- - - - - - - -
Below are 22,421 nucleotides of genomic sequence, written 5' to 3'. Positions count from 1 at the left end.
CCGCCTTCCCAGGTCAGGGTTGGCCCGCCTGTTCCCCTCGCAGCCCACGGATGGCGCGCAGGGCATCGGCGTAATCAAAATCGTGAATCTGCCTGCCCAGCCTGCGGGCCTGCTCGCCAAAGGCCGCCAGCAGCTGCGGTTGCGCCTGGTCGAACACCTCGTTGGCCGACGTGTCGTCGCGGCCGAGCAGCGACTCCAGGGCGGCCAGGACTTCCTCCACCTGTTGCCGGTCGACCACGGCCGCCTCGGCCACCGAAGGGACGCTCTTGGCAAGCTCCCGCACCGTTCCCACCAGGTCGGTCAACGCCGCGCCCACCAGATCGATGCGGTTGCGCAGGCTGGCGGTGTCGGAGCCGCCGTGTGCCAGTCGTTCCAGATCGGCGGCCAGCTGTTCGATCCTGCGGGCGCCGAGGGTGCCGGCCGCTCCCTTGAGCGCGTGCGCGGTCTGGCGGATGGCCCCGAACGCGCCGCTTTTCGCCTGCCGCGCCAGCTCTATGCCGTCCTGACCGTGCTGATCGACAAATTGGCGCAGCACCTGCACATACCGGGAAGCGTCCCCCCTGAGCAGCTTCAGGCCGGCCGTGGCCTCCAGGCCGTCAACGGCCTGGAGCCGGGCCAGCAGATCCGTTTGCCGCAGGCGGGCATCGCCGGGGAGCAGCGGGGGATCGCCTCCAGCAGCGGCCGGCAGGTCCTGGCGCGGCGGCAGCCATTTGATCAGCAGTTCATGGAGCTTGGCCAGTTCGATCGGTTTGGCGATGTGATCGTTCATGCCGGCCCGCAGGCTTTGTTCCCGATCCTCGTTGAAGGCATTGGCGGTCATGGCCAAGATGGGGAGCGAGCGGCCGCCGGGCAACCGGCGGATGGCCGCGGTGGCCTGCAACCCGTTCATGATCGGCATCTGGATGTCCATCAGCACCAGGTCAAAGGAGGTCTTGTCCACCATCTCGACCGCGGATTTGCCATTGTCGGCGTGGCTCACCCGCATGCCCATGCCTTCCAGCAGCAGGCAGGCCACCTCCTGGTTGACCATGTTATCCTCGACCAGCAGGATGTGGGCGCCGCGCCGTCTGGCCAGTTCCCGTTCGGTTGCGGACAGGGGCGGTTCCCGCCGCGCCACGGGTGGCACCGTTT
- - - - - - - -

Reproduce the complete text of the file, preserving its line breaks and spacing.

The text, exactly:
Below are 22,421 nucleotides of genomic sequence, written 5' to 3'. Positions count from 1 at the left end.
CCGCCTTCCCAGGTCAGGGTTGGCCCGCCTGTTCCCCTCGCAGCCCACGGATGGCGCGCAGGGCATCGGCGTAATCAAAATCGTGAATCTGCCTGCCCAGCCTGCGGGCCTGCTCGCCAAAGGCCGCCAGCAGCTGCGGTTGCGCCTGGTCGAACACCTCGTTGGCCGACGTGTCGTCGCGGCCGAGCAGCGACTCCAGGGCGGCCAGGACTTCCTCCACCTGTTGCCGGTCGACCACGGCCGCCTCGGCCACCGAAGGGACGCTCTTGGCAAGCTCCCGCACCGTTCCCACCAGGTCGGTCAACGCCGCGCCCACCAGATCGATGCGGTTGCGCAGGCTGGCGGTGTCGGAGCCGCCGTGTGCCAGTCGTTCCAGATCGGCGGCCAGCTGTTCGATCCTGCGGGCGCCGAGGGTGCCGGCCGCTCCCTTGAGCGCGTGCGCGGTCTGGCGGATGGCCCCGAACGCGCCGCTTTTCGCCTGCCGCGCCAGCTCTATGCCGTCCTGACCGTGCTGATCGACAAATTGGCGCAGCACCTGCACATACCGGGAAGCGTCCCCCCTGAGCAGCTTCAGGCCGGCCGTGGCCTCCAGGCCGTCAACGGCCTGGAGCCGGGCCAGCAGATCCGTTTGCCGCAGGCGGGCATCGCCGGGGAGCAGCGGGGGATCGCCTCCAGCAGCGGCCGGCAGGTCCTGGCGCGGCGGCAGCCATTTGATCAGCAGTTCATGGAGCTTGGCCAGTTCGATCGGTTTGGCGATGTGATCGTTCATGCCGGCCCGCAGGCTTTGTTCCCGATCCTCGTTGAAGGCATTGGCGGTCATGGCCAAGATGGGGAGCGAGCGGCCGCCGGGCAACCGGCGGATGGCCGCGGTGGCCTGCAACCCGTTCATGATCGGCATCTGGATGTCCATCAGCACCAGGTCAAAGGAGGTCTTGTCCACCATCTCGACCGCGGATTTGCCATTGTCGGCGTGGCTCACCCGCATGCCCATGCCTTCCAGCAGCAGGCAGGCCACCTCCTGGTTGACCATGTTATCCTCGACCAGCAGGATGTGGGCGCCGCGCCGTCTGGCCAGTTCCCGTTCGGTTGCGGACAGGGGCGGTTCCCGCCGCGCCACGGGTGGCACCGTTT